• Patient education for all aspects of COPD and other chronic lung diseases, including self-care skills
  • Asthma action plans

Results

Formal initial study results for November 2013-June 2015:

  • 57% program completion rate (111 of original 195 patients)
  • 76% (84 of 111)) had increased exercise capacity as indicated by the minimal important difference of 85 feet
  • Significant improvement in all 6 PR program outcome measures
  • 36% of graduates returned for exercise at least once at their original PR site, with many others choosing to continue an exercise program at home or at other exercise facilities
  • 22% (5 of 23) were successful in tobacco cessation
  • Improved provider interpretation of pulmonary function test results
  • Increased use of respiratory disease clinical guidelines

Results from this program are similar to those reported by large hospitals and referral centers. These findings can also be used to support PR expansion to other rural outpatient facilities.

Other benefits of rural programs include better access due to less distance, lower transportation costs, and continuity of care with patients' primary care providers.

Adding respiratory therapists to the PR team provided notable benefits, such as pulmonary function testing expertise. These professionals also served as expert educators, providing the special perspective needed for teaching self-management skills to patients with chronic respiratory disease.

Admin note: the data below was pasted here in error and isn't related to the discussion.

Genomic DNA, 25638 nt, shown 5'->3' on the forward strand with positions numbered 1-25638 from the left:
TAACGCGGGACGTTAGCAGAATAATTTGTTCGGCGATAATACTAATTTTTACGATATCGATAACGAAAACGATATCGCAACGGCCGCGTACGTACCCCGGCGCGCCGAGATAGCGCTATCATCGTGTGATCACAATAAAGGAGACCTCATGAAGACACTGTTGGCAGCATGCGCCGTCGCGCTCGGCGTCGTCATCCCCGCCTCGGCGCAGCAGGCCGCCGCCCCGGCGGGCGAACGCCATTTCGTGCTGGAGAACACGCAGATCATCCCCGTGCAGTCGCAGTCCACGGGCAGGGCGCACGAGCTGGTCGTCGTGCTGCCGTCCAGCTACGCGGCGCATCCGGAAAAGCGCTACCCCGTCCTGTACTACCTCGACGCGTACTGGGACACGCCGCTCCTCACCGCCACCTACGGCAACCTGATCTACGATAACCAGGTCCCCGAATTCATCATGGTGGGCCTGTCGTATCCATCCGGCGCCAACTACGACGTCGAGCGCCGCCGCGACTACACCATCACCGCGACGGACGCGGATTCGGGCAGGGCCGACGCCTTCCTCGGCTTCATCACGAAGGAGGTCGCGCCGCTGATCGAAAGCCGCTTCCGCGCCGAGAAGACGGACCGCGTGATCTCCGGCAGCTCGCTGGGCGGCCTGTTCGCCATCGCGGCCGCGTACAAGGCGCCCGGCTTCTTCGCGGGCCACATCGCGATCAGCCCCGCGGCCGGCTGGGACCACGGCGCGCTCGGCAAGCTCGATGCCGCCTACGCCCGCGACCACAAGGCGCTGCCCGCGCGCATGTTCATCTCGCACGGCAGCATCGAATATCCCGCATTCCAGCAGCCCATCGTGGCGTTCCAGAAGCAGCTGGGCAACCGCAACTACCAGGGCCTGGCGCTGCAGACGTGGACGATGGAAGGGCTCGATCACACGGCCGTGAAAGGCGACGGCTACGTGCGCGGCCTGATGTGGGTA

Patient enrollment numbers continue to be strong at all 3 sites. Due to the original sites' successes, two additional rural West Virginia PR programs have opened.

For more information on this program:

Doyle D, Tommarello C, Broce M, Emmett M, Pollard C. Implementation and Outcomes of a Community-Based Pulmonary Rehabilitation Program in Rural Appalachia. Journal of Cardiopulmonary Rehabilitation and Prevention. 2017 Jul; 37(4):295-298.

Patients share benefits of PR in this video:

Barriers

  • Creating respiratory therapist job descriptions
  • Dropout rates due to:
    • Transportation issues
    • Staffing ratios
    • Staff personalities and motivation
    • Pulmonary illness exacerbations and co-morbid illness issues
    • Mobility loss
    • Expense
    • Death

Replication

New River Health, Scarbro West Virginia
Therapist providing patient education.
  • Identification of funding partners willing to provide a Memorandum of Agreement for start-up
  • Pre-planning sessions for creating protocols and procedures
  • Creation of operational space
  • Exercise equipment and educational materials purchases
  • Recruitment and training of respiratory therapists
  • Additional identification of:
    • Staffing needs other than respiratory therapists
    • Administrative needs for policy creation, billing and coding procedures
    • Supervising physicians
    • Liability insurance coverage needs

Contact Information

Dan Doyle, M.D., Pulmonary Rehabilitation Medical Director
Cabin Creek Health System, Dawes West Virginia and New River Health, Scarbro, West Virginia
301.573.1798
ddoyle@cchcwv.com

Topics
Appalachia
Chronic respiratory conditions
Federally Qualified Health Centers

States served
West Virginia

Date added
November 1, 2017

Date updated or reviewed
January 17, 2020


Please contact the models and innovations contact directly for the most complete and current information about this program. Summaries of models and innovations are provided by RHIhub for your convenience. The programs described are not endorsed by RHIhub or by the Federal Office of Rural Health Policy. Each rural community should consider whether a particular project or approach is a good match for their community’s needs and capacity. While it is sometimes possible to adapt program components to match your resources, keep in mind that changes to the program design may impact results.